What is the prognosis of acute myeloid leukemia (AML) with myelodysplasia-related changes (AML-MRC)?

Updated: Aug 03, 2020
  • Author: Angie Duong, MD; Chief Editor: Aliyah R Sohani, MD  more...
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Answer

Patients with acute myeloid leukemia (AML) with myelodysplasia-related changes (AML-MRC) generally have a poor prognosis. [18]  The percentage of patients who achieve complete remission is lower with this form of AML than with other AML types. [19]  As mentioned previously, cases arising in association with an myelodysplastic syndrome (MDS) or myelodysplastic/myeloproliferative neoplasm (MDS/MPN) may show slower progression and thus may be less clinically aggressive. The prognosis is also affected by associated cytogenetic abnormalities: high-risk cytogenetic abnormalities include -5, -7, del(5q), abn(3q), and complex karyotype. [20]

The presence of MYC oncoprotein expression appears to be an independent poor prognostic factor in patients with AML-MRC. [21]  AML-MRC subtype, patient age, and serum lactate dehydrogenase levels also appear to be independent predictors of outcome, with better overall survival in patients with AML-MRC with multilineage dysplasia and AML-MRC with history of prior MDS or MDS/myeloproliferative neoplasm (MDS/MPN), whereas worse outcomes are associated with AML-MRC with cytogenetic abnomalities or AML-MRC with a history of previously treated MDS or MDS/MPN. [22]

The clinical and prognostic significance of AML‐MRC as defined by morphologic criteria alone has been debated. [23]  In a study of de novo AML lacking MDS-related cytogenetic abnormalities, patients who fulfilled criteria for AML-MRC based solely on morphologic criteria did not show significantly different event-free survival compared to patients with AML not otherwise specified (AML-NOS) who lacked multilineage dysplasia. [24]  The same study also ananlyzed individual dysplastic features and found the presence of more than 50% micromegakaryocytes and/or over 50% hypogranulated myeloid cells to be associated with adverse event‐free survival, suggesting that a more restrictive definition of morphologic dysplasia may have greater relevance in terms of risk stratification in patients lacking cytogenetic abnormalities. [24]  Overall, the finding of multilineage dysplasia still appears to confer an adverse prognosis, albeit not as poor as that in cases with high-risk cytogenetic abnormalities. [2]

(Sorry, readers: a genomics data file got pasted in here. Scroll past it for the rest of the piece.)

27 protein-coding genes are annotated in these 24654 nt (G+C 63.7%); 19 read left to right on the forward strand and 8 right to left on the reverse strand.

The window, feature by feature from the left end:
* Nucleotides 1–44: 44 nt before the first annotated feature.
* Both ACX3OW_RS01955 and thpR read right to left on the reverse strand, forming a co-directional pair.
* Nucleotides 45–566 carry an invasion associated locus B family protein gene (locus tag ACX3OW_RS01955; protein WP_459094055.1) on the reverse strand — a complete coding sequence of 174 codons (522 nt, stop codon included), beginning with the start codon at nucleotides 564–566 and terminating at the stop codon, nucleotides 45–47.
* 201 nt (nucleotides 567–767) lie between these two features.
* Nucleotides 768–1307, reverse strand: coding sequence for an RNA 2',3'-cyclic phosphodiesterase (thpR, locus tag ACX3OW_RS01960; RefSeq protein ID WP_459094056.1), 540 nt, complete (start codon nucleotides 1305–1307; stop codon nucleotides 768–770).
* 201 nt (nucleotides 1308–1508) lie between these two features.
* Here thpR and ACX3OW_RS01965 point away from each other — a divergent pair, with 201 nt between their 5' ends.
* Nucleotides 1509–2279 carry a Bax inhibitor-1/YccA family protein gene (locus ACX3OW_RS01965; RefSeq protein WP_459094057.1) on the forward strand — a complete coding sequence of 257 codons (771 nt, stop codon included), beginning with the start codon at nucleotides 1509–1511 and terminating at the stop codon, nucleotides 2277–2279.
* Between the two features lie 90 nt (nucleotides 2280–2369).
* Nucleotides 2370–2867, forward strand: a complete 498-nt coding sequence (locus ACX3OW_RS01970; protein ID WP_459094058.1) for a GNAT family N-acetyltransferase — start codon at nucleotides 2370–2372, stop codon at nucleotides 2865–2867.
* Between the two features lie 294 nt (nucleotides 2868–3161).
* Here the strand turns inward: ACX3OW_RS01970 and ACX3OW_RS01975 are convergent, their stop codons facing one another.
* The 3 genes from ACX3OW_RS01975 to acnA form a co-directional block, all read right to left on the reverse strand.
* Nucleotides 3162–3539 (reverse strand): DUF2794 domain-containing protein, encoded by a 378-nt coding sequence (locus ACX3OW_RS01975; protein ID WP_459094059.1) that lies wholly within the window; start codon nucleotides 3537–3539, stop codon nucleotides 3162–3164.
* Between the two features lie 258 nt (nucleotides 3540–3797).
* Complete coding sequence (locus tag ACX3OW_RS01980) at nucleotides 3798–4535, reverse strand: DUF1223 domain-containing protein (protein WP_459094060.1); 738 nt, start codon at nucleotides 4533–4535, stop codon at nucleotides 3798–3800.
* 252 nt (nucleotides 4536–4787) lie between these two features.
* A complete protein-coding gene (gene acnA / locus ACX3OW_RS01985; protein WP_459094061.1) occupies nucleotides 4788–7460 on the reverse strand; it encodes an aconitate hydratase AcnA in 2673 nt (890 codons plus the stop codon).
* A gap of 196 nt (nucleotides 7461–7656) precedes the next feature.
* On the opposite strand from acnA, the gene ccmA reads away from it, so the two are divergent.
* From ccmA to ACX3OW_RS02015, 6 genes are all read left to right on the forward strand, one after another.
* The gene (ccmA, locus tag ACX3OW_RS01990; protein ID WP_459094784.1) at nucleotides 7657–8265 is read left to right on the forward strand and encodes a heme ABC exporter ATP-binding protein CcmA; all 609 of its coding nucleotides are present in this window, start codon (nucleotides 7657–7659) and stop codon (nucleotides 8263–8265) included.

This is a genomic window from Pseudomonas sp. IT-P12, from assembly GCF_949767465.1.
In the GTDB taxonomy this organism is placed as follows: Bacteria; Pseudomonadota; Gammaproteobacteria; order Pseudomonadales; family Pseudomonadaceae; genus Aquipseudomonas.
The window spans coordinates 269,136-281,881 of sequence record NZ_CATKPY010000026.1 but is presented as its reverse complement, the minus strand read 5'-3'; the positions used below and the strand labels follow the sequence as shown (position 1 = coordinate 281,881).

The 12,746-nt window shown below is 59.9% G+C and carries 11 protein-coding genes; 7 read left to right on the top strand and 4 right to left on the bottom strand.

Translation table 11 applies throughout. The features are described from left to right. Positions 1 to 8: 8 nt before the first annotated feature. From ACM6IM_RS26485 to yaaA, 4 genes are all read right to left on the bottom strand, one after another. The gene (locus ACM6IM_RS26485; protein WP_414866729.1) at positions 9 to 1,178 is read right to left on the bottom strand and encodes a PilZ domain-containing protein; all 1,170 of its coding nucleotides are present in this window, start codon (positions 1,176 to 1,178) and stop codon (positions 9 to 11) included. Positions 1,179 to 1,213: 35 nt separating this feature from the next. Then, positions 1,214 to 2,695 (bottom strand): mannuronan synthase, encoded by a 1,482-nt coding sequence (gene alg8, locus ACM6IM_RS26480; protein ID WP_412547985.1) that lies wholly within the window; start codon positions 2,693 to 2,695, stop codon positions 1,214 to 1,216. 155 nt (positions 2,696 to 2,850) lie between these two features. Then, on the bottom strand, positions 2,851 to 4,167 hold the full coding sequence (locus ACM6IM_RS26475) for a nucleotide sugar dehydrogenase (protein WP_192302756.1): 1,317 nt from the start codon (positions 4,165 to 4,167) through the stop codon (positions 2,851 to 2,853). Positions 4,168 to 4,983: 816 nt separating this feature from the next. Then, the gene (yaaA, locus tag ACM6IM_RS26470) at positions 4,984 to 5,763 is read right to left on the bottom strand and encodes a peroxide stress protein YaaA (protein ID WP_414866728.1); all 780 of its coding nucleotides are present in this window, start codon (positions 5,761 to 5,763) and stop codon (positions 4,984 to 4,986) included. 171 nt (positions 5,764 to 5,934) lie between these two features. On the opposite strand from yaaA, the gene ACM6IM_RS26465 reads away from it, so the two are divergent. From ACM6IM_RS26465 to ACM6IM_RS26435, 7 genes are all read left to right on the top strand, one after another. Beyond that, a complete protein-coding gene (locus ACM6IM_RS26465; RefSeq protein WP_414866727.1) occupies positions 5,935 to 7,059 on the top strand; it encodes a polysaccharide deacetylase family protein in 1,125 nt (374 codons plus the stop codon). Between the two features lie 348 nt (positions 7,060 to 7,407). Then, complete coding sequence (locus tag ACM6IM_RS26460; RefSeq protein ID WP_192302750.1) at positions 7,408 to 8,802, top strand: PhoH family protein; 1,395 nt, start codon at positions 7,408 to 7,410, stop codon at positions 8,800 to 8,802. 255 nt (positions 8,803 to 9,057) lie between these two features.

Finally, the increased use of myeloid-related gene mutation panels has identified mutations of potential adverse prognostic signfiicance in AML-MRC, including TP53  and ASXL1. [25]  AML patients with normal karyotypes who have isolated NPM1 mutation without accompanying FLT3 mutations, or those with biallelic CEBPA mutations are considered to have favorable prognosis. [2, 23]  The lack of adverse prognostic significance of multilineage dysplasia in AML with mutated NPM1 or biallelic CEBPA mutations [1, 8, 9]  supports the guidance of the revised 4th edition of the World Health Organization (WHO) classification of not including these entities within the spectrum of AML-MRC, even if morphologic dysplasia is present. [2]


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